+44 (0) 208 334 8041 jcooper@ascendcomms.net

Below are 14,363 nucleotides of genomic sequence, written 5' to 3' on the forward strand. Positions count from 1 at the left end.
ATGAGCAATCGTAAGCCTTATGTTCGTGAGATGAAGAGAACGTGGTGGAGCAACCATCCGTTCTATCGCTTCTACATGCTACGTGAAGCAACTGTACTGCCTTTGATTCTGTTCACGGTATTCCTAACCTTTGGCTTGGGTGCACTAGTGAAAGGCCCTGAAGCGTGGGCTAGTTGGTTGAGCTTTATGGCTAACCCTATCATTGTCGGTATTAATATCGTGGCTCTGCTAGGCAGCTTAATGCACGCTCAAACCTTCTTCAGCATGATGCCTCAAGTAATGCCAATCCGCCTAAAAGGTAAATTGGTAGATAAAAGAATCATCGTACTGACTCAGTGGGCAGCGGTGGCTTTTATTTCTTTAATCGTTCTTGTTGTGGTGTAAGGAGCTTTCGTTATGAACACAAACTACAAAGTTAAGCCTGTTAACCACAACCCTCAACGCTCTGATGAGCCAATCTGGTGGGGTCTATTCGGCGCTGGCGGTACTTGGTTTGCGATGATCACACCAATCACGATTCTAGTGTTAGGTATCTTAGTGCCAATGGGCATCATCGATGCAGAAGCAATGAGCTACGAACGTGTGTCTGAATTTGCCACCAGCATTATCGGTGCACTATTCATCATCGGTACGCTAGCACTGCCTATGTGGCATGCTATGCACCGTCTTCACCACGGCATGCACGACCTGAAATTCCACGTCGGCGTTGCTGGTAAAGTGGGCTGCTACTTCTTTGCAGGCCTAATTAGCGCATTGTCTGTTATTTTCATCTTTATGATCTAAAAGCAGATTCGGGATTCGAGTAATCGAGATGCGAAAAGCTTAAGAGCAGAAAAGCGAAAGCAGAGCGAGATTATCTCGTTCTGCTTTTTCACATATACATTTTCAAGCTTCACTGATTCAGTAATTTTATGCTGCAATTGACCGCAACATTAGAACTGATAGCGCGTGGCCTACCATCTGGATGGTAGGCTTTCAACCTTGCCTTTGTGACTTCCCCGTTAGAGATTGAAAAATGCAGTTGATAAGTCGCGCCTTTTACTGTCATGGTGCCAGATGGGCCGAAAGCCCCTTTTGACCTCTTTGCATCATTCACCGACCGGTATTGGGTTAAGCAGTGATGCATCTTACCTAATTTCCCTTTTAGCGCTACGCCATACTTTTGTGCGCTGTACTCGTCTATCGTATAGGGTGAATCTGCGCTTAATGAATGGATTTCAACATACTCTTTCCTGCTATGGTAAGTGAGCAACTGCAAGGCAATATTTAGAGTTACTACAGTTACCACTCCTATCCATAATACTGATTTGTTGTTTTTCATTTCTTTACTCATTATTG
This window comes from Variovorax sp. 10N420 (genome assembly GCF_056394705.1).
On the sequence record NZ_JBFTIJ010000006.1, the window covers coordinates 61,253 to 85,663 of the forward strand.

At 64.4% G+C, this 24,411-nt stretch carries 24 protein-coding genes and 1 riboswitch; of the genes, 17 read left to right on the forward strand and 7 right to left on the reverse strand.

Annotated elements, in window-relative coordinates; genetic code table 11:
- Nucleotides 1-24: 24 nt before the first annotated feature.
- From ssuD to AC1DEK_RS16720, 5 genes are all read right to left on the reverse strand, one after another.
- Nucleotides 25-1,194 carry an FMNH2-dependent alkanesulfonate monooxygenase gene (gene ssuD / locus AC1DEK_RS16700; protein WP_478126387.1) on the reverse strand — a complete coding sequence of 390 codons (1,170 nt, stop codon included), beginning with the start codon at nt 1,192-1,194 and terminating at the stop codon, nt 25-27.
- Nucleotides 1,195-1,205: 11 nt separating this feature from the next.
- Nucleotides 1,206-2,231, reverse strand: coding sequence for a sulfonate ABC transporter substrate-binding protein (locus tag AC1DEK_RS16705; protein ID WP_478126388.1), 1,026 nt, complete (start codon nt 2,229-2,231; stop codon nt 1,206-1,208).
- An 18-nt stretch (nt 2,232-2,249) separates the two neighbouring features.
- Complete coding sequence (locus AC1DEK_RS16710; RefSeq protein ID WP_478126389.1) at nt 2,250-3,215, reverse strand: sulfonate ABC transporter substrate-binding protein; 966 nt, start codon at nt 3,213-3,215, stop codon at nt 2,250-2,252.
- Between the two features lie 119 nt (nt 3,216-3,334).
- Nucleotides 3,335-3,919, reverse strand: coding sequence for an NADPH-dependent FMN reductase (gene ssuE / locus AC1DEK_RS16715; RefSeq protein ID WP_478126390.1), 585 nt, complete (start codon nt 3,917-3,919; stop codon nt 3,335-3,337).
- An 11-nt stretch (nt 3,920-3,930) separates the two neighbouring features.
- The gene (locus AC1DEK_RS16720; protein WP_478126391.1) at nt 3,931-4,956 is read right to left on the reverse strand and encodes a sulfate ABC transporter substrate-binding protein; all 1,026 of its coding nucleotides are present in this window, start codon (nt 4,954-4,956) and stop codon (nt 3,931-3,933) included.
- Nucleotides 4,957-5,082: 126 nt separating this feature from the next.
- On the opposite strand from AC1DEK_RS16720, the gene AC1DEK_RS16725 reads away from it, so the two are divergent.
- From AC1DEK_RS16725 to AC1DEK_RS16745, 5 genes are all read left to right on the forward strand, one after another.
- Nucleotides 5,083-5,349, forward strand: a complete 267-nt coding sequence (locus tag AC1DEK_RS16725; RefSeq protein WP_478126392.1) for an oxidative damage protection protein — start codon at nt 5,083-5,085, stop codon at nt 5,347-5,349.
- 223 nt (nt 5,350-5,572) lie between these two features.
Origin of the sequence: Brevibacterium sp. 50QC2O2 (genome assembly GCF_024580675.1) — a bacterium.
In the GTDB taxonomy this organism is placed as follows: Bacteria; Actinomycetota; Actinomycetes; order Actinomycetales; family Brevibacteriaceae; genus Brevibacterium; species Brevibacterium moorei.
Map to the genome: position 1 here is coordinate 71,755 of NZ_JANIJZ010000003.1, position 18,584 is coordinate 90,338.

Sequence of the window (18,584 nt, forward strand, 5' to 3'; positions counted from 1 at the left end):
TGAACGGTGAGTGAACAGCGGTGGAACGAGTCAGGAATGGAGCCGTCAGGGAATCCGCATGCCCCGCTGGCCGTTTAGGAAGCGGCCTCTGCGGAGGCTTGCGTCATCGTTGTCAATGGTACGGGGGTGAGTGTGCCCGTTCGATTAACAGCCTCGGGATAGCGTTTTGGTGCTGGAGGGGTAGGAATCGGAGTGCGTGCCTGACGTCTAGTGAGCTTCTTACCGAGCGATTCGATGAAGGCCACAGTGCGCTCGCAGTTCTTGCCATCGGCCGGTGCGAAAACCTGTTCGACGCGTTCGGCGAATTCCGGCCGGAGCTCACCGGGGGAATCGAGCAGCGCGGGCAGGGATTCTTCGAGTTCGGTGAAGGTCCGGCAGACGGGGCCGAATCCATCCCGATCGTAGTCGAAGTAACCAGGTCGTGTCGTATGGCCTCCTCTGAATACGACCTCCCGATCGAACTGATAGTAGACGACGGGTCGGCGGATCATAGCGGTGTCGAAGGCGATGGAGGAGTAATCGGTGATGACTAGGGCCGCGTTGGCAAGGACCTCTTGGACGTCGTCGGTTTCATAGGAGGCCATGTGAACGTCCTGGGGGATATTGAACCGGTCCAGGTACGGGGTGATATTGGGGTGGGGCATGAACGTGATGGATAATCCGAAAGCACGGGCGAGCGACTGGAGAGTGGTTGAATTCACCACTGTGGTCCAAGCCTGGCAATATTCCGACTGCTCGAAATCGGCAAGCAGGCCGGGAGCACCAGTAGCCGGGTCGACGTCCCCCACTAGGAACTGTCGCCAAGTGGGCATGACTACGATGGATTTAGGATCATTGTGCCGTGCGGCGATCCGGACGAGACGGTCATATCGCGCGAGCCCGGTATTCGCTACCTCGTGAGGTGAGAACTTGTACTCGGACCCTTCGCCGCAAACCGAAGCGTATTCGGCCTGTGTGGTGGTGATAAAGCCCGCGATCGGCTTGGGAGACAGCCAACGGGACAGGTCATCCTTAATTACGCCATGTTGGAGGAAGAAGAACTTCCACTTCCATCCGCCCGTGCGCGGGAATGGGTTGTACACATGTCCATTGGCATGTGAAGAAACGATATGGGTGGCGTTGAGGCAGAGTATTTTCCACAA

Recently a few items have come together to prompt a blog on this topic.  Firstly, we were helping a client select a PR firm in Benelux and, as a PR guy being ‘sold to’ by other PR people, I was quite shocked at the way that paid content was being liberally blended in the pitch meetings (by three agencies) as a legitimate form of media relations output.  The other was news this week in the UK that at the Daily Telegraph a reporter had resigned over what he felt was a very lenient approach to coverage of the HSBC tax evasion news due to the fact that the bank spent heavily on advertising with the paper, thus allegedly blunting its editorial edge to more vigorously pursue this story. Whatever the news or trends going on that made these two unconnected events join-up, the fact is that paid content, advertorial, or native advertising as it is also called, seems to be a vehicle that is increasingly used by newspapers and magazines to sell adverting, both online and in print.  For many a clearly marked out ‘advertising feature’ page, or supplement, is a legitimate form of commercial revenue for publications, many of whom are desperate to plug the gap of falling revenues and circulation seen in the last ten years.  However, it can be a fine line between advertorial and fake editorial, and it is a line that seems to be blurring across the industry. On the one hand, a buyer (consumer or business) reading a product review online would feel cheated if they discovered that an article they had read, and trusted, was in fact commercial propaganda cleverly disguised by the paper or advertiser.  On the other, as in the alleged case of the Telegraph, this kind of approach has the potential to hollow-out the editorial integrity of the publication itself – the very thing that makes people want to read a newspaper and advertise with it. These are dangerous times for the industry, where PR, which has always prided itself on its ability to generate meaningful earned content for clients, is being sullied by the commercial pull of advertising-led content.  This has the potential to undermine not only the integrity of the media (with all the political, societal and commercial implications this corruption of the ‘Fourth Estate’ in healthy democratic states has) but also to ultimately damage of businesses of companies buying and selling this model of PR. This is not meant to be an attack on the legitimate business of adverting, but rather the more sinister spread of its commercial model into the editorial world, where there was once a separation of ‘church and state’ there is now emerging one commercial model.  Editors and marketing people should read the warning on the packaging before going down this route and remember that a publication that is more loyal to its readers than its advertisers brings more benefits for everyone, including those that spend money on advertising to gain the attention of those readers.